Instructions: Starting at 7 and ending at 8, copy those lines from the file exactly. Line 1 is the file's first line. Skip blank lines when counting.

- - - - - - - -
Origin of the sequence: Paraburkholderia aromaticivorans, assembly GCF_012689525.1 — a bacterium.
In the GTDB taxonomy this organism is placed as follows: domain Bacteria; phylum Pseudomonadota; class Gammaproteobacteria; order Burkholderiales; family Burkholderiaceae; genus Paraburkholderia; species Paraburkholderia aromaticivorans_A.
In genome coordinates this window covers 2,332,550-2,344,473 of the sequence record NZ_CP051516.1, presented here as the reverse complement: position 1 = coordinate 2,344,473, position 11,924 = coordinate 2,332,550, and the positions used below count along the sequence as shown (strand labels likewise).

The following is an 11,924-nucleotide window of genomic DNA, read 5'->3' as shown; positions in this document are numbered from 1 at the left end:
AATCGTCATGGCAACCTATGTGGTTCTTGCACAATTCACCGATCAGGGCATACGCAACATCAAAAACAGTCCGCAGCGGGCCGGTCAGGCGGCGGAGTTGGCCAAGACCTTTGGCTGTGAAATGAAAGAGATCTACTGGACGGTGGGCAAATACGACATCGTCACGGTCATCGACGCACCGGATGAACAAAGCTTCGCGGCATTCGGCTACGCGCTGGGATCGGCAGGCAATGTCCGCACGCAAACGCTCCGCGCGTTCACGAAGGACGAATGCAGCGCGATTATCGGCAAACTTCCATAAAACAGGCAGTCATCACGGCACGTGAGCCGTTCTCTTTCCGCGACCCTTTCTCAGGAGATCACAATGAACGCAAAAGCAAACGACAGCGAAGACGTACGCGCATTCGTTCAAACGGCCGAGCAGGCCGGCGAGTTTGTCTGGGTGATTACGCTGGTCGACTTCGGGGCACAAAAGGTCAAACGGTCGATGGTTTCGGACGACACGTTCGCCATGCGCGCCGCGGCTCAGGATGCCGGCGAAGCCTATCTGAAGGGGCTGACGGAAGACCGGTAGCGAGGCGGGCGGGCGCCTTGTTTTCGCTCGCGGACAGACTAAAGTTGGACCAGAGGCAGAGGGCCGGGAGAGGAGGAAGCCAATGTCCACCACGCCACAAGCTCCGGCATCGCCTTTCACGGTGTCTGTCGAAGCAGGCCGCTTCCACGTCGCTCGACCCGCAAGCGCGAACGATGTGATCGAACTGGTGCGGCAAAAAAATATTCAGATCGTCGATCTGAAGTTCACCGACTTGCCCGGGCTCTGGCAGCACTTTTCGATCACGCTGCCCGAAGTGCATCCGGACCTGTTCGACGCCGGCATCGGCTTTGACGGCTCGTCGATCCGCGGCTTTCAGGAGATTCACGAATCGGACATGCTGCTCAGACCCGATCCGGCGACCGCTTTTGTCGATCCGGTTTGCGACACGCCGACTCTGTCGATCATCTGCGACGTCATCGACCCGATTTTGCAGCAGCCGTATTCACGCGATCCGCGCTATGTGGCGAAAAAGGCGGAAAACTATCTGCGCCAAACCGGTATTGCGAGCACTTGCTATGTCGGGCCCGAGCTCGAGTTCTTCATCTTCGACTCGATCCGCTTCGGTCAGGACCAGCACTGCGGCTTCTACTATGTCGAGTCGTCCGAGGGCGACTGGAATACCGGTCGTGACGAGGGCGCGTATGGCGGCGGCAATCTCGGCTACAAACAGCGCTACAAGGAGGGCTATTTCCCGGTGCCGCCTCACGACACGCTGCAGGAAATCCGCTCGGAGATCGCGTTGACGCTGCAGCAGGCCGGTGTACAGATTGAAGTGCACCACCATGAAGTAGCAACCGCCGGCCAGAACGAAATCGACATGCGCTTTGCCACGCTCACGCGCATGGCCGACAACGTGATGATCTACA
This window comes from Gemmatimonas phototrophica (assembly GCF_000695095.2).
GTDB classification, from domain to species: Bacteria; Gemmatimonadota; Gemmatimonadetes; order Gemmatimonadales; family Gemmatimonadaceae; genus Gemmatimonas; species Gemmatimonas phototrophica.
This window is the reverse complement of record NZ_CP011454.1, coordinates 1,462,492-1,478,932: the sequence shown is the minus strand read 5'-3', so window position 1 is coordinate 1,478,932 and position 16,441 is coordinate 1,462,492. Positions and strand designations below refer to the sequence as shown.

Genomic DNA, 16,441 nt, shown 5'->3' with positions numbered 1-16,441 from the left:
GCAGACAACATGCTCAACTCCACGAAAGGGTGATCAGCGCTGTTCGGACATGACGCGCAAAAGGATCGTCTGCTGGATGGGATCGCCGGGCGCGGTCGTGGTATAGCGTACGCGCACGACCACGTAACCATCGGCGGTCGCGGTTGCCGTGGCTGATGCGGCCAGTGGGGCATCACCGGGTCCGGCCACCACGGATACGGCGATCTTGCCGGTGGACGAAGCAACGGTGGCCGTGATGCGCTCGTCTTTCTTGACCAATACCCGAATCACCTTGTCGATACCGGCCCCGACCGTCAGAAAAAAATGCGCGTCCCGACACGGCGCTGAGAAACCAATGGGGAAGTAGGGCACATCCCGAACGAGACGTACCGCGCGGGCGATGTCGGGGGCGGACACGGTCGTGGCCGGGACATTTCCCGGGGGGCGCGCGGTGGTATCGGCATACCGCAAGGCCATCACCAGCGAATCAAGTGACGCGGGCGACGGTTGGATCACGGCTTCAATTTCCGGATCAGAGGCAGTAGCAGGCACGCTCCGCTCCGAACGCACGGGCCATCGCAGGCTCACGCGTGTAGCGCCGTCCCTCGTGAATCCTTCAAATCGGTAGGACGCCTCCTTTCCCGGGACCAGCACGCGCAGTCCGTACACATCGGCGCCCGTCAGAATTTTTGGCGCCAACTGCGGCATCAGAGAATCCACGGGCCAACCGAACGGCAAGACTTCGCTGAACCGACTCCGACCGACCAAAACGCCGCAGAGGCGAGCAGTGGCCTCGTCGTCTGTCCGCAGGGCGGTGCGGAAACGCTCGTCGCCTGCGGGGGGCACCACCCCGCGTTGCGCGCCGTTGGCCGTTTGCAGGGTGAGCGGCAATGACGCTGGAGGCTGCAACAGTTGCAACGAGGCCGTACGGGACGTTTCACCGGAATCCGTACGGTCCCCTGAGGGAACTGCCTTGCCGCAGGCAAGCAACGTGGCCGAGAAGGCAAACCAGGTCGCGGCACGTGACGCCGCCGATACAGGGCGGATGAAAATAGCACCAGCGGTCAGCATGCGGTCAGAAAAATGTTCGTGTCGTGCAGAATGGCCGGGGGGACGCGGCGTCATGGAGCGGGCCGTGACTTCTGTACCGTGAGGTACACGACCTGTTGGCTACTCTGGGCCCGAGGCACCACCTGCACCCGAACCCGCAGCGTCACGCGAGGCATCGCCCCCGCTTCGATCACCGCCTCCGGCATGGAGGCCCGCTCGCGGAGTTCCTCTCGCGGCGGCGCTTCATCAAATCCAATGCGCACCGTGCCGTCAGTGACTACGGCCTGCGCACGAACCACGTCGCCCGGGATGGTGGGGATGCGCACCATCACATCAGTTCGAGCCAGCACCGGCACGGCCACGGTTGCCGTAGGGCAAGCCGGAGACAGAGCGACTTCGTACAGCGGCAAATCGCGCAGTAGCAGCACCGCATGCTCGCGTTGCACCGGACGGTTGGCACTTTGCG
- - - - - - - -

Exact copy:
GTDB classification, from domain to species: Bacteria; Gemmatimonadota; Gemmatimonadetes; order Gemmatimonadales; family Gemmatimonadaceae; genus Gemmatimonas; species Gemmatimonas phototrophica.
This window is the reverse complement of record NZ_CP011454.1, coordinates 1,462,492-1,478,932: the sequence shown is the minus strand read 5'-3', so window position 1 is coordinate 1,478,932 and position 16,441 is coordinate 1,462,492. Positions and strand designations below refer to the sequence as shown.